COVID-19 case study: Changing funding practices in Europe
The COVID-19 crisis has shined a spotlight on the value of philanthropy and, for this reason, many foundation representatives believe society at large will expect philanthropy to address global distress in the future. Based on Philea’s recent analysis of surveys, in-depth interviews, and meetings with European foundations, we’ve seen how the pandemic has had significant implications for the way philanthropy operates in Europe. Many European funders have seen their ability to focus on a longer-term perspective to target systemic change as a strength, as opposed to operating in a crisis mode. But in the face of the epidemic, European philanthropy, which does not typically work in humanitarian emergencies, had to step in due to these extraordinary circumstances.
As a result, some foundations have started thinking about giving in a crisis before it even begins and developing a strategy to make sure that their funds have the most impact. They are now adding new subject areas to their portfolios, like public health, mental health, food security, use of technology, and democracy, as just a few examples. The goal is not only to alleviate immediate needs but also to be a catalyst for a more equitable and just future. Here we share some top-level takeaways from our research.
First, we learned that during the pandemic, European foundations engaged in both local and cross-border giving in new ways. Some foundations that lacked experience in local giving began investing more in communities, while others engaged in cross-border giving to show European solidarity. International giving was not limited within the borders of Europe, however. Some foundations, in their public statements, stressed the importance of global partnerships and a shift of resources from wealthy countries to low-income countries. They intentionally sought to promote a sense of solidarity across geographies in times of division and polarization.
After a steady decline in extreme poverty rates over the past two decades, inequalities between countries have been on the rise again as a result of COVID 19. Two years after the start of the pandemic, vaccination rates still vary from 0.6% in the DRC and 1.4% in Yemen, to around 80% in most European countries. In addition to addressing the inequality gap, ensuring global equitable access to COVID-19 has become a moral responsibility. A few foundations expressed their concern with “vaccine apartheid,” which means a slower recovery for many countries in the Global South, and safety for no one. One of them said: “As the rich get vaccinated, the poor remain exposed to the virus. With increasingly international employee relationships, outsourcing and supply chains, this leaves donors exposed to reputational risk if they do not directly support communities along their footprints.”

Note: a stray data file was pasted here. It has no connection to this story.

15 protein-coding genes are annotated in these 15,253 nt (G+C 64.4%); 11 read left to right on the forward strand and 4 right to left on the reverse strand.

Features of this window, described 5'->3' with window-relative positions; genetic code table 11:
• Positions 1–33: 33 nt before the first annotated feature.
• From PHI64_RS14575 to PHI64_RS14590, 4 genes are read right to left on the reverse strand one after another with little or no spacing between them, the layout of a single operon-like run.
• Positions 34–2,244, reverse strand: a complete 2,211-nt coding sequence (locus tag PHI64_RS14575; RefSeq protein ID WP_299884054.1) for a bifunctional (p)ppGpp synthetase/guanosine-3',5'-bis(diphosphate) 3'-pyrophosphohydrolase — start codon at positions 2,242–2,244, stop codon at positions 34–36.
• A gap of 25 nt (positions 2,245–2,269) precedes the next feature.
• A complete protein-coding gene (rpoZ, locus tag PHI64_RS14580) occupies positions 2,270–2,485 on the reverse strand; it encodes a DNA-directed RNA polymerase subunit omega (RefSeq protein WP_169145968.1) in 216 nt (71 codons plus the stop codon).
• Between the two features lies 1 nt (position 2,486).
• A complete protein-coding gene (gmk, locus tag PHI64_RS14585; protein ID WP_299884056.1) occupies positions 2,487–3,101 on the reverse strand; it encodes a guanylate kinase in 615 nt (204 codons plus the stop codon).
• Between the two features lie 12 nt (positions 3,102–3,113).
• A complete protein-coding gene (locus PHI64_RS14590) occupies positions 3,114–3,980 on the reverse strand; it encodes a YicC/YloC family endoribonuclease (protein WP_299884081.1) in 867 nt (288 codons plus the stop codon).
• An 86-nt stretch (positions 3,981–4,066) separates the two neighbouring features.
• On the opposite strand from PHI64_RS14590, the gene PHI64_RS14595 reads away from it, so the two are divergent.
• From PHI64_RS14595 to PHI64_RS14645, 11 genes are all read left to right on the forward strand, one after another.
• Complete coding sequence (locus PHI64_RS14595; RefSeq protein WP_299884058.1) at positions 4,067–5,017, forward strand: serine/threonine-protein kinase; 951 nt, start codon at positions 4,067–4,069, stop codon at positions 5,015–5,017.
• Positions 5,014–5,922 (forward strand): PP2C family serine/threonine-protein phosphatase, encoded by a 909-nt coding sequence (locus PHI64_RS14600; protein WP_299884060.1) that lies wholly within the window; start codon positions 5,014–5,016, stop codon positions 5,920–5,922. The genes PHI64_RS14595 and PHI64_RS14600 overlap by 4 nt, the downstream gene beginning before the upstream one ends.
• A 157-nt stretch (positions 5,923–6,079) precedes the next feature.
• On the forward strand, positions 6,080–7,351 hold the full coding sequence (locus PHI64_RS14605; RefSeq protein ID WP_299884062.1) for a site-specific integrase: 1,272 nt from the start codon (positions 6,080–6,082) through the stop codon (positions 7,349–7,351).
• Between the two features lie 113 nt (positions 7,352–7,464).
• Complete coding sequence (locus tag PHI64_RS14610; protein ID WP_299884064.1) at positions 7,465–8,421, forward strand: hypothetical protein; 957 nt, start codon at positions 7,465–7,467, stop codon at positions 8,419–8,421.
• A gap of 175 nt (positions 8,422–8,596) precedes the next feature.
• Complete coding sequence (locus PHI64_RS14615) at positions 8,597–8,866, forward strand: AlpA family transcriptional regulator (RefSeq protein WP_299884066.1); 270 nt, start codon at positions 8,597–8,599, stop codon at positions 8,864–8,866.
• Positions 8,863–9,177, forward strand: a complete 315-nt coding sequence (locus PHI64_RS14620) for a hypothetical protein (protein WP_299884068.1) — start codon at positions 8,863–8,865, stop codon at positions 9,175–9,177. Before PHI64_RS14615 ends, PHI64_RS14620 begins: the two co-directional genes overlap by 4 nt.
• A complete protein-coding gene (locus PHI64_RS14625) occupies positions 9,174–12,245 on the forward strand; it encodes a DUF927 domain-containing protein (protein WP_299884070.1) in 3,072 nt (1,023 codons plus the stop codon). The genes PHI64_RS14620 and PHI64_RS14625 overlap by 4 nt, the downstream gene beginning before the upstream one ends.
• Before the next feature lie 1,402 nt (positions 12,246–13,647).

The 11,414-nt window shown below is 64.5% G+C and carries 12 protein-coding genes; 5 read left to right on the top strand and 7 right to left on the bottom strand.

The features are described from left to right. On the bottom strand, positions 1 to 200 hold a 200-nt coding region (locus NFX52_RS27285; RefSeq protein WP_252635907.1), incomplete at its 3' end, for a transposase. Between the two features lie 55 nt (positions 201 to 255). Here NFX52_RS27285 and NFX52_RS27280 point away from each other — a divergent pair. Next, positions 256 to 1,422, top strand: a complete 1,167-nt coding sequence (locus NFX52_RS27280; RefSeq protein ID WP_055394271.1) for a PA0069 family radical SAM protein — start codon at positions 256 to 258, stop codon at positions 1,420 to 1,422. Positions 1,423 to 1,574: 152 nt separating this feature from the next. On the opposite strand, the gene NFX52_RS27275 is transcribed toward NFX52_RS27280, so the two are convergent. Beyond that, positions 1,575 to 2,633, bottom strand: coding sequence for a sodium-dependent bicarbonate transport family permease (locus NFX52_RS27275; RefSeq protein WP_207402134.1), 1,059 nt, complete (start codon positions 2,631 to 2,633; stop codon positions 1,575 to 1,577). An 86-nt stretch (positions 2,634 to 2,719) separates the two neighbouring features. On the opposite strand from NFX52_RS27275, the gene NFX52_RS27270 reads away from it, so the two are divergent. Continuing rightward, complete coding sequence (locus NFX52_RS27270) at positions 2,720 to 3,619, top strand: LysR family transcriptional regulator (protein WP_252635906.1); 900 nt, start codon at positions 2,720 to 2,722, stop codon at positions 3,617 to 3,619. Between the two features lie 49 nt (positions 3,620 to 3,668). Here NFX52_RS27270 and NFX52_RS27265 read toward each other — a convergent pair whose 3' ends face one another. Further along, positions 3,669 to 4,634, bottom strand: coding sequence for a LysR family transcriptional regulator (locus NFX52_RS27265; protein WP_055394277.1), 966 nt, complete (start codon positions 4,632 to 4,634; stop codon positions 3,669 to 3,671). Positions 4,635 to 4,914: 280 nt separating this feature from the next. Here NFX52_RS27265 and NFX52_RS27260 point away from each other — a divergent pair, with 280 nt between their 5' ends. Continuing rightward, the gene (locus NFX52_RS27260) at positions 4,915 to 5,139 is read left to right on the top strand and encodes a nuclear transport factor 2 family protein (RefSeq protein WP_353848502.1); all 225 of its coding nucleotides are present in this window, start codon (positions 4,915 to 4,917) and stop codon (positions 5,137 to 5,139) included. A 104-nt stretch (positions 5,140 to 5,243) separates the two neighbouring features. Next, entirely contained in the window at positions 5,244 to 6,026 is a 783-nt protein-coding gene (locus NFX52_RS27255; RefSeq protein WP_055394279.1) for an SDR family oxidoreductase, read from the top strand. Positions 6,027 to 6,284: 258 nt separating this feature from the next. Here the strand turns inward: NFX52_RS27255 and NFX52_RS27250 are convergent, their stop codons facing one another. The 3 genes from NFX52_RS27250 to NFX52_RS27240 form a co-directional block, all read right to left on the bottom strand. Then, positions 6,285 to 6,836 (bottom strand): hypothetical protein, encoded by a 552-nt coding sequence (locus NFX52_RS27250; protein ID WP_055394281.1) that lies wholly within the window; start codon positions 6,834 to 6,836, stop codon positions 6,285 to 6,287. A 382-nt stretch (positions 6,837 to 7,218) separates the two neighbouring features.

We also saw significant philosophical changes in how foundations operate. While some funders were already cultivating trust-based and flexible practices before the pandemic, more began to re-think their practices. Some realized that many of their previous constraints and rules were quite arbitrary, and they have become much more flexible. A few ways funders have modelled this is by loosening deadlines, converting grant funds from restricted to unrestricted funding, and simplifying processes.
Additionally, in our research, foundations communicated how much they care about well-being, sustainability, and resilience of grantees—and they made specific arrangements to support these concepts. Foundations also demonstrated their willingness to support experimentation and learning by actively listening to grantees and communities; giving them more visibility; amplifying grantees’ voices; connecting more with the lived experiences of their grantees and community members; and making their grantmaking more participatory.
In the face of critical changes in the social and political environment, funders are no longer only asking grantees to apply certain principles—they are also applying those principles in practice within their own organizations. For instance, foundations’ efforts to address climate change are not only limited to creating a climate portfolio and increasing climate funding, but also to applying a climate lens to existing grant programs and mobilizing capital from other sources. The philanthropic community is becoming more open to discussing the origins of endowments, how they are invested, and how they can better align with their mission and the work of the grantees they support.
The same thinking also applies to European foundations’ efforts to address racial injustice. In addition to funding racial justice work, some funders have started to grapple with their own historical links to the slave trade. The pandemic has challenged European foundations to assess to what extent they represent the racial diversity of the individuals, communities, and geographies they serve.
Overall, our study showed that the new realities brought on by the pandemic gave foundations a window of opportunity for rethinking, reimagining, and transforming a previously broken system. Many foundations framed the pandemic as an opportunity to hit “reset,” realizing they could no longer operate under current parameters but instead must seek recovery strategies that are more equitable and sustainable.
More detailed results can be found in the full report, Future-proofing foundations for a post-Covid-19 world.